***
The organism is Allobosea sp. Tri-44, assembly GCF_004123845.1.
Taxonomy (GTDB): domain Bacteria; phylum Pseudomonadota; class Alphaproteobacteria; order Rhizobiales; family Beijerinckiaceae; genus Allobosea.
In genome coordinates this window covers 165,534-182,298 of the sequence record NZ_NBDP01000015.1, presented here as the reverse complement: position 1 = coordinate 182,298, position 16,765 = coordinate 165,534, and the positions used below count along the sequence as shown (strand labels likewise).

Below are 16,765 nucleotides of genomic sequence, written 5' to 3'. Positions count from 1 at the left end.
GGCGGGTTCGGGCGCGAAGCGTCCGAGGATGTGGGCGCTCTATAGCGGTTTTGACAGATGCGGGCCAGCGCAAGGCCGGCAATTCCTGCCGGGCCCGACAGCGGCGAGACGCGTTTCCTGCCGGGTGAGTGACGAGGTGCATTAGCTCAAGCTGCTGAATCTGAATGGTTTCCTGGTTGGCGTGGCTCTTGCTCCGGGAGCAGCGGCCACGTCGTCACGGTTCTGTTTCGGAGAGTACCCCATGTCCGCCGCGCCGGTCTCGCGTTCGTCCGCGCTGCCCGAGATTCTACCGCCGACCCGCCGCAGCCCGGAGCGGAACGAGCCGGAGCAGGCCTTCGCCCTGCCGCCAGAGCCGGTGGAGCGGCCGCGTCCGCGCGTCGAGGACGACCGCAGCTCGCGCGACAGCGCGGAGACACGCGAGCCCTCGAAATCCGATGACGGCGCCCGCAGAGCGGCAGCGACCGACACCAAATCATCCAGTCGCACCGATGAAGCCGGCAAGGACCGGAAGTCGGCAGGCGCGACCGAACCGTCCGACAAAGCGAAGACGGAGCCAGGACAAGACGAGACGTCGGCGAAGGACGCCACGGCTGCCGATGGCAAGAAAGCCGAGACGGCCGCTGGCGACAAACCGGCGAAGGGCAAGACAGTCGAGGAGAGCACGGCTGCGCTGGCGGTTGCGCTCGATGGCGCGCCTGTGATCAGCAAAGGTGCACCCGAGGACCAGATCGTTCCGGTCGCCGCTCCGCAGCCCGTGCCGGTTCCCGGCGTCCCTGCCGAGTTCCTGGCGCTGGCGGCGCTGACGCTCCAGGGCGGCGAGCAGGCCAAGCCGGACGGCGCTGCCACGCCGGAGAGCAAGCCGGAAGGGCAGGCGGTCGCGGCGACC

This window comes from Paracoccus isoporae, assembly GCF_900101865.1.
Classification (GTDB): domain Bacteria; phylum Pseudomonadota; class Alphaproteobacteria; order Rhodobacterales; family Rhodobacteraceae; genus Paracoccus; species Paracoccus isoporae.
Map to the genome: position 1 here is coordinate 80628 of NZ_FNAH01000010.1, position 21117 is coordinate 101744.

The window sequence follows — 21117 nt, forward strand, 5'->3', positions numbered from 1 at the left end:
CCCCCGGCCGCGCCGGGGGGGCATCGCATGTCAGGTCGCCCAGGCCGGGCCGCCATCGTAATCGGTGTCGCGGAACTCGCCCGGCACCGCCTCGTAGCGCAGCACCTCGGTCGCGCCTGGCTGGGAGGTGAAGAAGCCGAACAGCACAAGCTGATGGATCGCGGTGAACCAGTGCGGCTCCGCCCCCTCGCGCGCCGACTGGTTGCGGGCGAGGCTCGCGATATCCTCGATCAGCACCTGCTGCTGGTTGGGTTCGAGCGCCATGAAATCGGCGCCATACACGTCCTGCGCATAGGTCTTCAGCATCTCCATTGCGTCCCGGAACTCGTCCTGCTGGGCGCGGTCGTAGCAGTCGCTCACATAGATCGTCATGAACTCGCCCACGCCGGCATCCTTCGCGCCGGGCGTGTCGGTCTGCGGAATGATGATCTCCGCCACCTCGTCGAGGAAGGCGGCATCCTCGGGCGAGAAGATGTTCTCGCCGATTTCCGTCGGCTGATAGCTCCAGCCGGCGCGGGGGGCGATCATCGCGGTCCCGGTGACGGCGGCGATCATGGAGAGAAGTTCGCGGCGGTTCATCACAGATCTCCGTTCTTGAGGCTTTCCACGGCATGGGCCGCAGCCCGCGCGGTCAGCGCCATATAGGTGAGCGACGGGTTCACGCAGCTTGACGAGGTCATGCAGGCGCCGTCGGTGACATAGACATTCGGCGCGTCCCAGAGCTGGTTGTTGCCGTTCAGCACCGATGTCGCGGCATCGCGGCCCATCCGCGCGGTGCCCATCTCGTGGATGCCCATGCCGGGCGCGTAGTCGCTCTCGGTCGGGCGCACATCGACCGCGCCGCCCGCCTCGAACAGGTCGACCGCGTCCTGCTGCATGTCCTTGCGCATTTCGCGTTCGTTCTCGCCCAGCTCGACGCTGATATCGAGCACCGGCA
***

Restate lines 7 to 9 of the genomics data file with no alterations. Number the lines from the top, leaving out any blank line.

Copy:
Classification (GTDB): domain Bacteria; phylum Pseudomonadota; class Alphaproteobacteria; order Rhodobacterales; family Rhodobacteraceae; genus Paracoccus; species Paracoccus isoporae.
Map to the genome: position 1 here is coordinate 80628 of NZ_FNAH01000010.1, position 21117 is coordinate 101744.

The window sequence follows — 21117 nt, forward strand, 5'->3', positions numbered from 1 at the left end: